A momentous agreement was reached in Dublin. Over 100 governments agreed on a treaty banning the use of cluster bombs, bombs that break up in the air and scatter hundreds of smaller bombs over a large area. The success owes much to a push from Gordon Brown, who agreed to take the UK’s cluster bombs out of commission. Who did not take part in these talks? Why, a sundry group of renegade countries including China, Russia, India, Pakistan, Israel— and the United States. Yes, the Bush administration still defends the use of these weapons and even tries to browbeat its NATO allies into opposing the ban.
There are two basic problems with cluster bombs. First, by their very nature, they do not distinguish between combatants and non-combatants. Second, legions of unexploded bombs present enduring risks long after hostilities have ceased. As an example, cluster bombs killed about two people a day in southern Lebanon for many months after Israel’s assault in the summer of 2006. Many who die are children.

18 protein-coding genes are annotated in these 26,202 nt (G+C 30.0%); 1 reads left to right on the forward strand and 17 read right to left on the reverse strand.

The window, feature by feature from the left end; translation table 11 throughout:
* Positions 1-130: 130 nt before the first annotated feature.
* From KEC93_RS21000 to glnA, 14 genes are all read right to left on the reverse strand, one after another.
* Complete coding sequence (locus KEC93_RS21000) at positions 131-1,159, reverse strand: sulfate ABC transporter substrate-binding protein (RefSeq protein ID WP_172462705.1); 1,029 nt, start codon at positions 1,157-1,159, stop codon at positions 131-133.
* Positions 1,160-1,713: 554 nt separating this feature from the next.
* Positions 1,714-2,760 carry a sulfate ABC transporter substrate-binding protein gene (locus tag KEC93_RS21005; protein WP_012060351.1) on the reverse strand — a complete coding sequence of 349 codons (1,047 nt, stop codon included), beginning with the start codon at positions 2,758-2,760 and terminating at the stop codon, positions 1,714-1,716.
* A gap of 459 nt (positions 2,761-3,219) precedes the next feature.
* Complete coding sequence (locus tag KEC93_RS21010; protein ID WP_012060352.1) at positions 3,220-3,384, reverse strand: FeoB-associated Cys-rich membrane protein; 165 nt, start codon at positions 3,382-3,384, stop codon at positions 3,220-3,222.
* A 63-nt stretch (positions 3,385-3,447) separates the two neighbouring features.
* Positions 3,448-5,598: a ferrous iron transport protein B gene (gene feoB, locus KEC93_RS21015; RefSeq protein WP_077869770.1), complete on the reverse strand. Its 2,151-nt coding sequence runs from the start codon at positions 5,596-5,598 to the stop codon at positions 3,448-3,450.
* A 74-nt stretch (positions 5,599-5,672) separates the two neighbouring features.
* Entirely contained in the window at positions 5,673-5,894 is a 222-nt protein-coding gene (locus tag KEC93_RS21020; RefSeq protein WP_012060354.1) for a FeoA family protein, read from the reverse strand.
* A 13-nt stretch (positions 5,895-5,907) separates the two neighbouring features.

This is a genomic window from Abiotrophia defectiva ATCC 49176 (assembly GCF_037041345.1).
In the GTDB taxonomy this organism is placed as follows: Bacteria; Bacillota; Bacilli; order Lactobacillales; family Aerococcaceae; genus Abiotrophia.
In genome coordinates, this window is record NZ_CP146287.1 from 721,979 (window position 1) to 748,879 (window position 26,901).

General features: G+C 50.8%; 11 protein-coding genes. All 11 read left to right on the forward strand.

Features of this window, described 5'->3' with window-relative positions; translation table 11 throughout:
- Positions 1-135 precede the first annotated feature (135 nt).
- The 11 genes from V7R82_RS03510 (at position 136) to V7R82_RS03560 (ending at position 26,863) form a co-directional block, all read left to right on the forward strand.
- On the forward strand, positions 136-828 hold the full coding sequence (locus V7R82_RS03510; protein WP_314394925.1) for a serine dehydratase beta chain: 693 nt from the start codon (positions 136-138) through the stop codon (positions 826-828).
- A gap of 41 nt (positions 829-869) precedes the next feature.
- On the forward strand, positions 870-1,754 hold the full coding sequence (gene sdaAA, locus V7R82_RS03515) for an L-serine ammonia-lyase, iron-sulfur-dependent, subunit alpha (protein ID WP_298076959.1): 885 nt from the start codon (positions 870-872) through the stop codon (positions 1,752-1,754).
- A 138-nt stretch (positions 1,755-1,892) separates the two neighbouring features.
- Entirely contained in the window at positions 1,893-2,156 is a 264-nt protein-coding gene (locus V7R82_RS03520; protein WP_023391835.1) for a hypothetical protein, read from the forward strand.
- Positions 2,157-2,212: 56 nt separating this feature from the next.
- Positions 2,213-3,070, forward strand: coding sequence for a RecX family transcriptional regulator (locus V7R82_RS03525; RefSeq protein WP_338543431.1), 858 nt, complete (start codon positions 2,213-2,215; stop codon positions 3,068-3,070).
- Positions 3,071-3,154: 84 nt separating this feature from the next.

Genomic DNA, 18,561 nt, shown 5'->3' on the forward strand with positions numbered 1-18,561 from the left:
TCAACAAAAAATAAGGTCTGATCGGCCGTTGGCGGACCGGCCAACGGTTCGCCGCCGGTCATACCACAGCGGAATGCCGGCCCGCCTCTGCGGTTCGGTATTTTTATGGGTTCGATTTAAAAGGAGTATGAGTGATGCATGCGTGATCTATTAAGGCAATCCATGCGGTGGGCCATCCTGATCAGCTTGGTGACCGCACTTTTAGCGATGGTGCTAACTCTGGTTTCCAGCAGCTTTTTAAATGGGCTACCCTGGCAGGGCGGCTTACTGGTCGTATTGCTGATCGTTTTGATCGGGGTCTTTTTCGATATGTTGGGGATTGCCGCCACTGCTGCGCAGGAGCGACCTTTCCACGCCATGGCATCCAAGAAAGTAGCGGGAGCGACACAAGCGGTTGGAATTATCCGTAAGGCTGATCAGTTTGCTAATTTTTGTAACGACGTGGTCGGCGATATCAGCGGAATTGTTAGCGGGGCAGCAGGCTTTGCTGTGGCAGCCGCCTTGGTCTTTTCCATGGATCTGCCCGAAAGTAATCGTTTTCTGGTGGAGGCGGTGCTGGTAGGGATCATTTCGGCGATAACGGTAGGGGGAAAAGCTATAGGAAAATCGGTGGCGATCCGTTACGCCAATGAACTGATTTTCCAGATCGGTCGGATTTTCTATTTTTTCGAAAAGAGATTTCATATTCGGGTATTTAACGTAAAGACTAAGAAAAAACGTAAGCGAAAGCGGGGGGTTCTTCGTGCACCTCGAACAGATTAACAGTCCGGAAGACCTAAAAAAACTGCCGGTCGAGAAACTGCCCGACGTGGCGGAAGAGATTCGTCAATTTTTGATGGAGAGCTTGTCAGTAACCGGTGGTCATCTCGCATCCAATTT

By being incapable of distinguishing between combatants and non-combatants, I would contend that the use of cluster bombs rises to the status of an intrinsically evil act, falling under the category of “the targeting of non-combatants in acts of terror and war” as laid out by the UCSSB in its Faithful Citizenship document. And the Vatican seems to agree, noting that “both military and financial excuses to defend the use of cluster bombs are unacceptable”. Pope Benedict was a strong supporter of the Dublin negotiations, calling for a cluster bomb ban, and noting that “it is necessary to remedy the errors of the past and to avoid their repetition in the future”. And indeed, the Vatican delegation declared it was “working intensely” to secure a ban.
Oh, and one more thing. We know where Bush stands. On a 2006 Senate measure to block the use of cluster bombs in civilian areas, both McCain and Clinton voted against. Obama supported it.